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Last updated on Friday, May 2, 2014
(BEDFORD) - A one-of-a-kind collection of Civil War letters will be the featured attraction of an exhibit at the Lawrence County Museum, 929 15th St., that will open Friday with a reception from 5 to 7 p.m.
Bill Schrader reports that the hundreds of letters, one of the largest collections known to exist, were written by Silas Henry Harrison Mathes, a Lawrence County resident, during the three years he served in the 15th Indiana Volunteer Regiment and in the Signal Corps.
The letters were written to Hester Ann Rogers, a Bedford friend who would later become Mathes' wife.
The letters remained in the Mathes family for four generations until they were donated to the Lawrence County Museum by step great-great-granddaughter, Susan McCoyd of Elmhurst, Ill. Two other Mathes descendants currently live in Spencer, great-grandson William Henry Mathes and great-great-grandson Robert (Bob) Harold Mathes.
After receiving the letters, museum staff members Greg Nikirk and Glenda Reynolds and volunteers Annette Seib and Reba Butler transcribed the hand-written documents into digital form.
In the next step, museum volunteers, headed by exhibit coordinator Becky Buher, spent four months developing a book on the letters and putting together the exhibit that includes excerpts from the book, Civil War artifacts, a mock Civil War-era living room, a mock Civil War battle scene and authentic Union and Confederate Civil War flags. A copy of the book will be available for reading at the museum and the book will be on sale in the gift shop.
Vectren is the corporate sponsor of the exhibit. Providing special assistance to Buher in developing the exhibit were Reba Butler, who did background research in gathering material for the book, and Erica Ewen, an Indiana University student intern from Salem, who worked on developing the exhibit. Many of the pictures for the book came from the Library of Congress and the Indiana Historical Society.
Henry Mathes moved to Lawrence County in 1854, at age 16, to improve his education. He worked in Medora as a druggist until April 1861 when he joined the 15th Indiana Volunteer Regiment. He was assigned to Company F along with some 50 other volunteers from Lawrence County.
Henry's letters to Annie are foremost messages of affection. But they are also filled with details of the war and the living conditions endured in the Union camps in Virginia, Pennsylvania, Kentucky, Tennessee, Mississippi, Georgia and Alabama. He wrote about the terrible diseases that took almost as heavy a toll as Confederate bullets. The 15th Regiment lost 76 enlisted men to disease. The combat death toll in the Regiment was four officers and 105 enlisted men.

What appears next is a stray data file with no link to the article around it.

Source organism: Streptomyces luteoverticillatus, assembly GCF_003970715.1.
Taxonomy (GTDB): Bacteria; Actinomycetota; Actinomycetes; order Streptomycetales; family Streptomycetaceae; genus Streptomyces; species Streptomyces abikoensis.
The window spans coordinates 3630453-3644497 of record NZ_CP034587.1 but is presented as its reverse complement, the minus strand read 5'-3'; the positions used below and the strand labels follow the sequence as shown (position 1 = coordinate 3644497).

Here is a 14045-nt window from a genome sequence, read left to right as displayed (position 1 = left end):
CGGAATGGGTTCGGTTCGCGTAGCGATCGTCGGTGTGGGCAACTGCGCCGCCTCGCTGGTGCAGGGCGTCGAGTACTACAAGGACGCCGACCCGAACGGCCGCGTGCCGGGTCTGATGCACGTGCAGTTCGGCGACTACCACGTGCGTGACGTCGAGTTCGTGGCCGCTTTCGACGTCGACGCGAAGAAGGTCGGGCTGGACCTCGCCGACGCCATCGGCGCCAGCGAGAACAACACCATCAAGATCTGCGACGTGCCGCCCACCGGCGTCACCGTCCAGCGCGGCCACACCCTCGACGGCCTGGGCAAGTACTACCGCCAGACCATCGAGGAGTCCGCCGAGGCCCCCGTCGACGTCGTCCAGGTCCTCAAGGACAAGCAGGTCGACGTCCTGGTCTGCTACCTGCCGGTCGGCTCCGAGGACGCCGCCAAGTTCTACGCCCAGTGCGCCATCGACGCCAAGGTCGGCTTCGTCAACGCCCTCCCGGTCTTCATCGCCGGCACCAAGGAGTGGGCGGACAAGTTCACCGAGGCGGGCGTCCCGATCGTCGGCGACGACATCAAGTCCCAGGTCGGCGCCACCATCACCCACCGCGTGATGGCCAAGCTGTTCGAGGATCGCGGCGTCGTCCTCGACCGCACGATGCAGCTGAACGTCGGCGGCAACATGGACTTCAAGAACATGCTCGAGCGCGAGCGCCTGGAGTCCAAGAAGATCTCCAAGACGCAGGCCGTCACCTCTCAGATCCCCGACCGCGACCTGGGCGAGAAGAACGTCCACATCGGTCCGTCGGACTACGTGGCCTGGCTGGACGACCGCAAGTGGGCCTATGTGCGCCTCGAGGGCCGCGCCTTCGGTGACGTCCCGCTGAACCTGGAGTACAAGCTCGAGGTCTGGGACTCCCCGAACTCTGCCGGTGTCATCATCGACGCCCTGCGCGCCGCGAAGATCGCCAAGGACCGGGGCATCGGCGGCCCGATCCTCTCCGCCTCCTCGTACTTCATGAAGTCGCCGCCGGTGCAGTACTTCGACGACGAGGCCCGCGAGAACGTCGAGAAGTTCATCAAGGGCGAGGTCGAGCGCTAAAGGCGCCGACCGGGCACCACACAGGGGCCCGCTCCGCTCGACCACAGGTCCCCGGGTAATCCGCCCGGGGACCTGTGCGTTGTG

Henry's letters began shortly after his April 1861 enlistment. The 15th Regiment's action began at Cheat Mountain in West Virginia in September 1861 and included the Battle of Shiloh in Tennessee, the siege of Corinth in Mississippi, Buell's Campaign in Alabama, the Battle of Perryville in Kentucky, the Battle of Stone's River in Tennessee, the Tullahoma Campaign in Tennessee, the Chickamauga Campaign in Georgia and the Siege of Chattanooga in Tennessee.
Also included in the letters is early information about the Signal Corps where Mathes was transferred early in 1863. There he learned to operate a new technology, the Beardslee Magneto Electric Telegraph.
Mathes was mustered out of the service on June 4, 1864, and returned to Bedford where he married Annie, his faithful correspondent, on Aug. 28. They had two children live to adulthood, a daughter, Kitty Florence, born in 1865, and a son, Ulysses Sidney, born in 1869.
After returning to Bedford, Mathes began a new career as a printer in the shop an uncle, James Madison Mathes, had opened in Bedford. James had begun his publishing career in Bloomington after graduating from State University in 1843. His first publication was the highly successful Christian Record. His other publishing ventures included the Bloomington Herald, the Indiana Tribune, the White River Standard in Bedford and the Bedford Sun.
Henry spent three years learning the trade at his uncle's Bedford shop before launching his own publishing career, starting the Owen County Union in Spencer. Over the years he earned a reputation as a noted writer and as a "Red Hot Republican." His subsequent publishing ventures included the Gosport Independent, the Owen County Journal and a printing business in Martinsville until his death on Jan. 19, 1906. He is buried in Riverside Cemetery in Spencer.
The Civil War letters were kept by Annie until her death. when they were handed down to daughter Kitty Florence Mathes Asher, who lived in Spencer, then to granddaughter Edith Asher Aldridge, next to great-grandson James Aldridge, and then to step-great-great-granddaughter Susan McCoyd, who donated the letters to the museum.
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